FIRST THINGS FIRST…
Why is sleep so important?
Getting a good night’s sleep is vital for our overall health and well-being for a number of reasons:
• Sleep help improves your focus and concentration
• A good night’s sleep encourages you to make healthier food choices
• Better sleep health also reduces the risk of heart disease, strokes and diabetes type 2
• Sleep is good for your well-being and reduces depression, stress and anxiety
• Improving your sleep patterns helps your immune system
• Sleep enables you to perform better in sports and physical activities
If you’re struggling to sleep, then you may also find that this is impacting other areas of your life, such as relationships with loved ones and work performance.
How to tell if you’re sleep deprived
There are a few tell-tale signs that you might be sleep deprived. Other than feeling tired throughout the day, your symptoms might include:
• Brain fog and feeling forgetful
• Increased appetite and temptation to snack
• Mood swings such as anger and irritation
Reasons why you’re struggling to sleep
You might be desperate to try and get a better night’s sleep without understanding the reasons why you’re struggling to sleep at night in the first place. These include:
- Stress or anxiety – this could be at work or in your personal life
- Depression – contrary to popular belief, depression can also mean you sleep less rather than more
- You’re drinking too much caffeine in the day
- You’re not unplugging from electrical devices – e.g. you’re sat on your phone in bed before
trying to sleep
- You have another medical and/or chronic condition that is preventing you from sleeping well (which you will need to discuss with your GP)
- Your sleep area is cluttered and it’s overwhelming you before bedtime
If you can relate to any of the above, getting the sleep you need is going to require some lifestyle changes so you can develop healthy sleep habits.
How to get a better night’s sleep
Here are our top tips to improve your sleep hygiene, create a relaxing environment and help you prepare yourself for a better night’s rest.
Establish a bedtime routine
We’re creatures of habit so if you can create and stick to a bedtime routine, then eventually your brain and body will eventually adapt and sense it’s time to sleep. Tick off all the essentials such as turning everything off, loading the dishwasher and brushing your teeth and then start to relax and prepare for bed.
Your bedtime routine can include:
Doing something relaxing before bed: Relaxing before bed can really work wonders for helping you catch some zzz’s. Treat yourself to a warm bath or snuggle up in bed with a book.
Avoiding technology at least one hour before bed: In the evening, devices such as mobile phones and televisions emit blue light, which suppresses the production of melatonin, the hormone that makes you feel sleepy. This makes it harder for you to fall into a deep sleep at night, especially if you’re using these devices right before bed.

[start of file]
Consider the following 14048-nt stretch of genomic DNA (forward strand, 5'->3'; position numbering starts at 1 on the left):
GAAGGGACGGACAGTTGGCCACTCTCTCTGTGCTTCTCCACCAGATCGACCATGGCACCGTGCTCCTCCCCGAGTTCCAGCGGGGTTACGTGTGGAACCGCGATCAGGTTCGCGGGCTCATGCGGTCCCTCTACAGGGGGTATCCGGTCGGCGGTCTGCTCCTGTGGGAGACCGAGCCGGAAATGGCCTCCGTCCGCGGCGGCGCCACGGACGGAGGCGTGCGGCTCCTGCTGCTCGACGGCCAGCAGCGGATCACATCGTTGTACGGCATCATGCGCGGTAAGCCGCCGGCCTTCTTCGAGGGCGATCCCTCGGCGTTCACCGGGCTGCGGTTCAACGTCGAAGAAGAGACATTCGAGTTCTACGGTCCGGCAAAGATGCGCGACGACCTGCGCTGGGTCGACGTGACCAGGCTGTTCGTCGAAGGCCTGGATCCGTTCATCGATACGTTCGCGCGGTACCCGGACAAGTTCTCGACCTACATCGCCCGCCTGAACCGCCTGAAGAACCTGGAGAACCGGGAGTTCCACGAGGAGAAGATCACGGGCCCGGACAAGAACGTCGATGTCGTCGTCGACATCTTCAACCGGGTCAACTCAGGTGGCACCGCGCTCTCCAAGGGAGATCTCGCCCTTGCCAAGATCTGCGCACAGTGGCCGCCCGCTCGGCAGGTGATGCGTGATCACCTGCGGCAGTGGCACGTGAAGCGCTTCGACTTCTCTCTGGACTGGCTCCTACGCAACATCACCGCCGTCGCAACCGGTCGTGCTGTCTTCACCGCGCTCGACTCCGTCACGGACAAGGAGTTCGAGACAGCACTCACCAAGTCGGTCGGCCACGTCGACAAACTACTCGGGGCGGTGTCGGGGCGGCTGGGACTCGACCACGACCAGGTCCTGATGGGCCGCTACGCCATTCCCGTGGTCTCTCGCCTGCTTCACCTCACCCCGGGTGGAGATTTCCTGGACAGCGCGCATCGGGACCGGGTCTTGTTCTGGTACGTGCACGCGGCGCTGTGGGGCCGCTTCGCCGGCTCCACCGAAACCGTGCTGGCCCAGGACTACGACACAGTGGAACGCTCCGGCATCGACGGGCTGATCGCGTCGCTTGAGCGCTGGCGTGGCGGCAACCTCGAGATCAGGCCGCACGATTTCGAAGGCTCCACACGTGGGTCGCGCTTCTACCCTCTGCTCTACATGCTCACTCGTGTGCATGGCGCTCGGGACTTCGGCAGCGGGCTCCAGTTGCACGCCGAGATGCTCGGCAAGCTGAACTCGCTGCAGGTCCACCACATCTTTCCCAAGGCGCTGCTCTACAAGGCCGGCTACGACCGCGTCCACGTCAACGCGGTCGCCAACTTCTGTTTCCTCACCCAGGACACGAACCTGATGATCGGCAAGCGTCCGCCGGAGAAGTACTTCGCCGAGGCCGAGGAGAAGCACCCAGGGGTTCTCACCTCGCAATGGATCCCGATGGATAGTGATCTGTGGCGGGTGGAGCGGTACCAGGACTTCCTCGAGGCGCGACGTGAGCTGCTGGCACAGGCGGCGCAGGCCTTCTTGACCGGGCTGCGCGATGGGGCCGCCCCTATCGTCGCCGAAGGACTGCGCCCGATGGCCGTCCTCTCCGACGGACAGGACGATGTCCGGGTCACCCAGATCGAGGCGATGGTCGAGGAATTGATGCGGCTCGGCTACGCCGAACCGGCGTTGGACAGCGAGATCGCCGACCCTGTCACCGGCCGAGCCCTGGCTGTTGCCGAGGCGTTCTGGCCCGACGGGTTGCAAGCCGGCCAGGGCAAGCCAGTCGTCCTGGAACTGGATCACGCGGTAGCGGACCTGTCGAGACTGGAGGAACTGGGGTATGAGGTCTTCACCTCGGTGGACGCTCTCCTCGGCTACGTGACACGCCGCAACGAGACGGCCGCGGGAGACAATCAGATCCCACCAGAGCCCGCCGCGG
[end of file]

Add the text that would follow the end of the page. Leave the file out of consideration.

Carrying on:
Try and switch off from any electronic items at least an hour before bed to help you settle down before sleeping.
Starting a gratitude journal: Writing down three positive things that happened during your day can really help your mindset and help you go to bed feeling less stressed and more grateful for the good things in your life.
Go to bed and wake up at consistent times: It can be tempting to lie in at the weekends or even wake up at different times throughout the week, hitting the snooze button every now and again. However, training your body to get into a regular sleep/wake cycle can aid your sleep patterns. This means you’re more likely to want to sleep and wake up the next day at the same time naturally.
Cut down on caffeine and alcohol: Caffeine and alcohol are stimulants, which keep you awake longer and have a disruptive effect on your sleep. This can delay your body clock and as a result, reduces the amount of quality, deep sleep you get each evening. If you have sugar in your coffee or drink an alcoholic beverage with a high sugar content, this can also impact your sleep quality.
Try choosing caffeine-free drinks and reduce you alcohol intake during the evening.
Declutter your sleep environment: Keeping your bedroom environment clean and tidy is key to helping you prepare for a good night’s rest. Declutter any distractions such as piles of clothes and washing, leave electronic items in another room and light some candles to make your room a sanctuary for relaxation.
Expose yourself to natural daylight throughout the day: Exposing yourself to daylight first thing in the morning helps wake your body up and keeps your circadian rhythm cycle balanced, which is key to the production of the stress hormone cortisol first thing in the morning, and serotonin, which helps you sleep better at night.
During the day, venture outside at lunch to get a healthy dose of vitamin D and keep your blinds open at work to help keep you alert. Doing so will help your brain and body understand that when it is daylight, it’s time to wake up and when it goes dark outside at night, it’s time to sleep.
Skip daytime naps: It sounds obvious, but if you usually nap in the day, this can really have an effect on how you sleep later on at night. Try cutting down naps or skipping them altogether and see if this makes a difference to how you sleep at night.
If you’re at home and feel yourself getting tired, stand up and move around or complete a task that involves mental or physical stimulation to help you stay awake.
Stay active during the day: Our bodies need to burn energy throughout the day but this can be difficult, as most of us drive to work and sit at a desk all day long. If you commute, try getting off the bus or train as top earlier if possible and walk the rest of the way, or park further away from work.
Speak to your GP: If you are still having issues with sleep, it might be time to speak to your doctor and get the best help for your personal situation.